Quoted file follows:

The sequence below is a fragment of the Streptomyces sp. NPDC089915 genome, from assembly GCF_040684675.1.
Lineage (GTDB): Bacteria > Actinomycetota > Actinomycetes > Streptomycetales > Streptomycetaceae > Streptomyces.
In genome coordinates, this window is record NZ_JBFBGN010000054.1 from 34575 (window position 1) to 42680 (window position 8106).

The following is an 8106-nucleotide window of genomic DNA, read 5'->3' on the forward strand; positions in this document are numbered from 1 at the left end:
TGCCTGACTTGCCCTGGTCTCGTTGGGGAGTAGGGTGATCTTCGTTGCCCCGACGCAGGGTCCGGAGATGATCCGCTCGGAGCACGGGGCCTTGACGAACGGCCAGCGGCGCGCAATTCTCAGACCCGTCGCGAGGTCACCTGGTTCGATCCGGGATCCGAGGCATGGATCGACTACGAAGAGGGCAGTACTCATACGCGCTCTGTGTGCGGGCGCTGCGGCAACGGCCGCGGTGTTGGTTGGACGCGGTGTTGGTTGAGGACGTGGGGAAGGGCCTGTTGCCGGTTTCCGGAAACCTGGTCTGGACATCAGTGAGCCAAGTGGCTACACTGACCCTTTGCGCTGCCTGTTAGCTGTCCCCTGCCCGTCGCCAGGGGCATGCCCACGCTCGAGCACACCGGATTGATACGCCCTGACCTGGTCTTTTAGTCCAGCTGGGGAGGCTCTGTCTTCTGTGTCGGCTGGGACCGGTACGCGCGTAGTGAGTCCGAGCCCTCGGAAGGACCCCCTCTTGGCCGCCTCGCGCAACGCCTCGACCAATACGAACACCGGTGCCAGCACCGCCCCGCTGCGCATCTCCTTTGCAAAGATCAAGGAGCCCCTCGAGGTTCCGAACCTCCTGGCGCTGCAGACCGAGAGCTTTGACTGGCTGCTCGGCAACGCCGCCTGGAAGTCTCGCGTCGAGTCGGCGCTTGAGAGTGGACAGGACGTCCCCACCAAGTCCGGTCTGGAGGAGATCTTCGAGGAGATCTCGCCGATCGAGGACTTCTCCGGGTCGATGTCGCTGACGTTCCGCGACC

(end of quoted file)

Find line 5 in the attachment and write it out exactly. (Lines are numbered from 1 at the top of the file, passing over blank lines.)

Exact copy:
TGCCTGACTTGCCCTGGTCTCGTTGGGGAGTAGGGTGATCTTCGTTGCCCCGACGCAGGGTCCGGAGATGATCCGCTCGGAGCACGGGGCCTTGACGAACGGCCAGCGGCGCGCAATTCTCAGACCCGTCGCGAGGTCACCTGGTTCGATCCGGGATCCGAGGCATGGATCGACTACGAAGAGGGCAGTACTCATACGCGCTCTGTGTGCGGGCGCTGCGGCAACGGCCGCGGTGTTGGTTGGACGCGGTGTTGGTTGAGGACGTGGGGAAGGGCCTGTTGCCGGTTTCCGGAAACCTGGTCTGGACATCAGTGAGCCAAGTGGCTACACTGACCCTTTGCGCTGCCTGTTAGCTGTCCCCTGCCCGTCGCCAGGGGCATGCCCACGCTCGAGCACACCGGATTGATACGCCCTGACCTGGTCTTTTAGTCCAGCTGGGGAGGCTCTGTCTTCTGTGTCGGCTGGGACCGGTACGCGCGTAGTGAGTCCGAGCCCTCGGAAGGACCCCCTCTTGGCCGCCTCGCGCAACGCCTCGACCAATACGAACACCGGTGCCAGCACCGCCCCGCTGCGCATCTCCTTTGCAAAGATCAAGGAGCCCCTCGAGGTTCCGAACCTCCTGGCGCTGCAGACCGAGAGCTTTGACTGGCTGCTCGGCAACGCCGCCTGGAAGTCTCGCGTCGAGTCGGCGCTTGAGAGTGGACAGGACGTCCCCACCAAGTCCGGTCTGGAGGAGATCTTCGAGGAGATCTCGCCGATCGAGGACTTCTCCGGGTCGATGTCGCTGACGTTCCGCGACC